“Each functioning die is assembled into a package that protects the die. This package delivers critical power and electrical connections when placed directly on a computer circuit board, or other devices such as cell phones or personal digital assistants (PDAs).

“The implementation of high-k and metal gate materials marks the biggest change in transistor technology since the introduction of polysilicon MOS transistors in the late 1960s,” said Intel.

The new Xeon line processors, based upon 32 nm chip sets include up to 10 cores with Hyper-Threading, and deliver up to 40 percent greater performance than previous Xeon 7500 series processors.

The new servers will allow web-hosting companies to deploy powerful virtualization software, the technology behind virtual private servers (VPS) or commonly referred to as cloud hosting.

A recent Forbes blog post stated that Intel recently released figures, which suggested Internet traffic exceeded 245 Exabytes in 2010. Intel believes this figure will quadruple by 2015.

Further, it expects 1 billion people will join the Internet within 5 years using 15 billion new connected devices including PCs, Smartphones and tablets, embedded devices and smart TVs.

Intel is hoping all this increased activity will be one of the drivers keeping it at the top of the microprocessor manufacturer stack.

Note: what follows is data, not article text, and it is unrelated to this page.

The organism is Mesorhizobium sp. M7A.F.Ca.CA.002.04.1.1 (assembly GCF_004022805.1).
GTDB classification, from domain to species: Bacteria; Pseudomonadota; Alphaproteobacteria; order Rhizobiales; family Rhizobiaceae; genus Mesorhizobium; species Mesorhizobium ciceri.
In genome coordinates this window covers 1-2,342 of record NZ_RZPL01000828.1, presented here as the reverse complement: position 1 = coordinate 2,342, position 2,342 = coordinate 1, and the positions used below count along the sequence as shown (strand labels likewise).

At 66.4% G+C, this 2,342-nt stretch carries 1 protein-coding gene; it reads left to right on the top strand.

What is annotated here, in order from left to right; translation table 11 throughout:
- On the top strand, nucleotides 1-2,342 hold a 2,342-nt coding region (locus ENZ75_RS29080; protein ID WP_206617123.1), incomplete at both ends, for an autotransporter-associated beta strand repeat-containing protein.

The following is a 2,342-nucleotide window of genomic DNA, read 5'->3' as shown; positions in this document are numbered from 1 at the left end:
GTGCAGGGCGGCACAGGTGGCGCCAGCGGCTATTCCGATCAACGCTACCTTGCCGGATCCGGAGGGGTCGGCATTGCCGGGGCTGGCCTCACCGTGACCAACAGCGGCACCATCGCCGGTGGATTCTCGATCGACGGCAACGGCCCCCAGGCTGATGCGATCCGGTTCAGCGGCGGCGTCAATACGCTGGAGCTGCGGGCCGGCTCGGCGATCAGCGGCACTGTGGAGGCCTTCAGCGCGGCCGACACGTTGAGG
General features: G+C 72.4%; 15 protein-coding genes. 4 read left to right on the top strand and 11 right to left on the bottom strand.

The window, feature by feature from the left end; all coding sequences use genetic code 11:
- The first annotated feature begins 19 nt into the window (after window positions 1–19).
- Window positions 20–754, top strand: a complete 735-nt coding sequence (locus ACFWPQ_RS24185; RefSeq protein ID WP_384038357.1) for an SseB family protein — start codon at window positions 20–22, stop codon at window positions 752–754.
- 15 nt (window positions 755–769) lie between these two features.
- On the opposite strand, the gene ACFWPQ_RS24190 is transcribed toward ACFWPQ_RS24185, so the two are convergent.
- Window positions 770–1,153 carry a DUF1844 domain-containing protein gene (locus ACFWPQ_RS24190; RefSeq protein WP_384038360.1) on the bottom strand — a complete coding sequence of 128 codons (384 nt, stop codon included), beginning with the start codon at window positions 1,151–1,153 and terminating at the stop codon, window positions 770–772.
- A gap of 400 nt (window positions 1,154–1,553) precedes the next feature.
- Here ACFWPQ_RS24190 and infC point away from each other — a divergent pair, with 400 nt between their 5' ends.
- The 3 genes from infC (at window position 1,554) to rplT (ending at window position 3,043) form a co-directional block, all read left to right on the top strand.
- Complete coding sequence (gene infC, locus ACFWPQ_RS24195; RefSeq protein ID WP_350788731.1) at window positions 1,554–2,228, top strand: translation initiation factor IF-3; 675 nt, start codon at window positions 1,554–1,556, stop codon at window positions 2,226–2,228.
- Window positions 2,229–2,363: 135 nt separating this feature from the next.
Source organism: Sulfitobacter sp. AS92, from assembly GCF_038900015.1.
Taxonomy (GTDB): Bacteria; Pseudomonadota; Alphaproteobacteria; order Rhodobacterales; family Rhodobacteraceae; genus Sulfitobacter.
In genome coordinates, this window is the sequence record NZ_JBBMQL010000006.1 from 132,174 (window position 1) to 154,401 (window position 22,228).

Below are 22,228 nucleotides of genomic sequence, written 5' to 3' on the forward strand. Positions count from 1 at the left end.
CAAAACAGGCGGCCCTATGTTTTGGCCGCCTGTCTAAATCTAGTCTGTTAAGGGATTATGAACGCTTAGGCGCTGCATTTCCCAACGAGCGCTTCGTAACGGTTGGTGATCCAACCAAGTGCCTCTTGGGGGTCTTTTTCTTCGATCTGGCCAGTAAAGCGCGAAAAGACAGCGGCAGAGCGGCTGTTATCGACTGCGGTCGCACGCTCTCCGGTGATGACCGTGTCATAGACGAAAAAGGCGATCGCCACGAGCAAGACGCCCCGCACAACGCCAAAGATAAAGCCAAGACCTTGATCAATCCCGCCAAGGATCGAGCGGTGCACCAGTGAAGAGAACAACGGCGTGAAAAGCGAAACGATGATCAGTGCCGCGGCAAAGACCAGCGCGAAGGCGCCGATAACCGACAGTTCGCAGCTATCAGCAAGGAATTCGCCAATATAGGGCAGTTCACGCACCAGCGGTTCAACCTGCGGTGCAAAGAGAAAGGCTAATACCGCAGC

Guest Blogger: Jason Stevens from jason-stevens.com / Freelance web developer, tech writer and follower of cloud computing trends. Follow him on Twitter @_jason_stevens_

*UK2.net reserve the right to agree or disagree with our guest bloggers. Call it freedom of speech, but our guest bloggers are entitled to have an opinion. If you wish to agree or  disagree, then feel free to leave a comment. Thanks for visiting our blog! If you wish to become a Guest Blogger for UK2, please contact our marketing department.

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2 Comments

David Precious
# 18th April, 2011

Their microprocessors which occupy less space than 1/10th the wavelength of light (or a strand of hair)

…many stood back and gasped at chips no taller than 45 nanometers (nm) in height.

Um, no. Not even remotely close. You’re confusing the scale of the internal fabrication of the circuits within the chips with the size of the chips themselves.

Jason Stevens
# 18th April, 2011

David, good point: the reference to nm is aimed at the size of the ‘transistors’ as put more eloquently on the Intel site:

“A nanometer (nm) is one-billionth of a meter. The transistors on Intel’s latest processors are just 32 nm wide, while our previous generation processors are built on 45 nm and 65 nm architectures. This allows transistors to be packed more densely, leak less energy, produce less heat and switch faster, which leads to processors that run faster, use less power, and are more energy-efficient. It also means new features can be squeezed onto processors, so computer makers can focus on things like extending battery life, creating ever-sleeker designs and putting new wireless capabilities into devices. Lastly, it means Intel can keep bringing you better performance at relatively the same or even lower prices over time”

Source: http://www.intel.com/consumer/products/processors/corei7-specs.htm (‘What’s this’ under column entitled ‘silicon technology’. Thanks for feedback.